Ditching Russian Nuclear Fuel Is Easier Said Than Done
Russia's dominance in the global nuclear fuel market presents another massive challenge for Washington, especially the liberal hawks in the Biden administration, who are trying to wean Western countries off Russian energy supplies.
Secretary of Energy Jennifer Granholm said President Biden is redoubling efforts to break the US reliance on Russian nuclear fuel, indicating domestic uranium-enrichment capacity could be increased with upcoming key legislation.
"We are going to get Congressional support in a bipartisan way for us to make our own fuel cycle supply chain independent, certainly of Russia," Granholm said in an interview at the International Atomic Energy Agency in Vienna, Bloomberg quoted.
"We've got to make this happen for our own independence and national security," she continued.
Bringing on new capacity could take years. For instance, uranium extracted from mines to refine into fuel for nuclear reactors takes three to five years.
Russia controls about two-fifths of the global enrichment services market and supplies almost a quarter of the fuel for the US' 93 operational nuclear reactors. This is another chokepoint the US is trying to avoid.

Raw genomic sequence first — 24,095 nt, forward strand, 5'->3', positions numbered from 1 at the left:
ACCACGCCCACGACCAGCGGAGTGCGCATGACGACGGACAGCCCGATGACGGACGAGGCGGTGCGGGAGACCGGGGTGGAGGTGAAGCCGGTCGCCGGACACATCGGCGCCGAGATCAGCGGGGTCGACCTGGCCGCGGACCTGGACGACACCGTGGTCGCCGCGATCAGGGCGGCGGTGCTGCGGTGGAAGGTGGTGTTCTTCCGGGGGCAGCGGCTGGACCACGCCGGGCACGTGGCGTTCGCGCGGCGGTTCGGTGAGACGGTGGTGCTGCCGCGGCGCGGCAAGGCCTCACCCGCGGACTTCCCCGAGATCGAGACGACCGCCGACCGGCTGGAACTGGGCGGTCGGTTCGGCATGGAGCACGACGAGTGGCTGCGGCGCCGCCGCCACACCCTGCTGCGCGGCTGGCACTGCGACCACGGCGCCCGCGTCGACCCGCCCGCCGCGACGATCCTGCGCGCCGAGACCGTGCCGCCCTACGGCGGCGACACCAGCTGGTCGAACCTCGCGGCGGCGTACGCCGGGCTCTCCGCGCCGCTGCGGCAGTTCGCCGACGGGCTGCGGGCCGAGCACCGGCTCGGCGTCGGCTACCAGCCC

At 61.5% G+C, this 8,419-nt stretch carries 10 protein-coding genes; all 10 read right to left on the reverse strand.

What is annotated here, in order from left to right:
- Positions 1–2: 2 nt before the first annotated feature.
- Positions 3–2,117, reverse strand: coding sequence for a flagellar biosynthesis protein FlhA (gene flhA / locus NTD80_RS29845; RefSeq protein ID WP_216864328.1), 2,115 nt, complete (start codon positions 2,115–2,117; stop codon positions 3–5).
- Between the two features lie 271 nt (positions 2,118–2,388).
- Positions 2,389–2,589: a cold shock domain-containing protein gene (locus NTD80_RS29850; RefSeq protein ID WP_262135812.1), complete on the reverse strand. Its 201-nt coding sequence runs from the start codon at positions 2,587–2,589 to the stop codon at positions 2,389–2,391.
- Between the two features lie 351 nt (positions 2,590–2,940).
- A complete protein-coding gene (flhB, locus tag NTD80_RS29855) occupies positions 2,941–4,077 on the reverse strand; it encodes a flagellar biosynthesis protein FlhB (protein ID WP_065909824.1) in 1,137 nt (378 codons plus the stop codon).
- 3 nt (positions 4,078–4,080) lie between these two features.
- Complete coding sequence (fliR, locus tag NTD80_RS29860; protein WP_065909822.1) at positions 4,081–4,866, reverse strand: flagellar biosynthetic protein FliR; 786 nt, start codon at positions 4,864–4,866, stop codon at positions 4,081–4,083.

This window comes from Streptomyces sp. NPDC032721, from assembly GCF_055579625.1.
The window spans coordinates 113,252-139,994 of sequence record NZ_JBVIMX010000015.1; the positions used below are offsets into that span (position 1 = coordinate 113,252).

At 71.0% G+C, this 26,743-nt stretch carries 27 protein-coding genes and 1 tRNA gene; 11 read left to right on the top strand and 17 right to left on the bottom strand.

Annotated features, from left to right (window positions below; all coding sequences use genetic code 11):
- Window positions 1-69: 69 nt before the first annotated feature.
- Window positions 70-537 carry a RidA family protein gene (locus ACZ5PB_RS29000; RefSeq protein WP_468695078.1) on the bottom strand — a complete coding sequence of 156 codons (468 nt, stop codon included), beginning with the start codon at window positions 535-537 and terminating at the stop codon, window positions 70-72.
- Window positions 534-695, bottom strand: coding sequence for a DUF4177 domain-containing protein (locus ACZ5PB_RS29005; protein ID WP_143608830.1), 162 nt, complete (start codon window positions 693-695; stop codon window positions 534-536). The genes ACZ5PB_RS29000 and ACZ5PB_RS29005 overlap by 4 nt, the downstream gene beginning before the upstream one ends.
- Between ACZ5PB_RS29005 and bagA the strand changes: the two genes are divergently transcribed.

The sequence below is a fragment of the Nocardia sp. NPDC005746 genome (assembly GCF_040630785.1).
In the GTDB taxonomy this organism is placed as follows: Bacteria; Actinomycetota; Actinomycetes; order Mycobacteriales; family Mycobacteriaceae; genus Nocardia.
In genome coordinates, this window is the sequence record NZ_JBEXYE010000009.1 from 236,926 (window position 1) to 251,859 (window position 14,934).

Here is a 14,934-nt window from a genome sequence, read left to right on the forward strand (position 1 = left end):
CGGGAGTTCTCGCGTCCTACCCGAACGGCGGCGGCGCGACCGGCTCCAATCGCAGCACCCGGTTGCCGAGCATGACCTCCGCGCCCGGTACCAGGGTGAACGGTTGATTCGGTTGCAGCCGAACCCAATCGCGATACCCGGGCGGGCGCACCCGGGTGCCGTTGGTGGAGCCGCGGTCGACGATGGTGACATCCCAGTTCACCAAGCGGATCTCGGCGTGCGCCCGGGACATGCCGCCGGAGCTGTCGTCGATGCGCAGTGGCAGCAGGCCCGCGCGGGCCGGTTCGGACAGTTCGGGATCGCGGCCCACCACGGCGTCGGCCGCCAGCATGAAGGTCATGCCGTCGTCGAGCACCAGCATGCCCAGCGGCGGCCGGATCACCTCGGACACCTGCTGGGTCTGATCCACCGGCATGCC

Earlier this year, Washington banned imports of Russian fossil fuel products, though uranium wasn't part of the sanctions.
"We should not be sending any money to Russia for any American energy or for any other reason," Granholm said in May.
The Biden administration is working toward expanding a uranium supply chain to wean itself off Russian supplies though top congressional Democrats recently balked at Biden's $1.5 billion request in an upcoming budget bill to support domestic uranium enrichment programs.
"We need to signal that the US is committed to its own fuel supply as well as the conversion and enrichment components of the supply chain.
"This investment in our own supply chain is a critical piece of that," Granholm said in Vienna.
The American nuclear industry could soon see a resurgence since the Three Mile Island facility accident in 1979 sent it into a tailspin for decades if Granholm and the Biden administration can get funding.
She said the government would support the demand side rather than taking direct ownership stakes in facilities.
"We would be using the market to make sure this capability gets out," she added. "We would contract with facilities. The goal is to be independent as soon as possible."
Several nuclear fuel supply chain companies, including Honeywell International Inc., General Atomics, and Centrus Energy Corp., could benefit from atomic independence from Russia.
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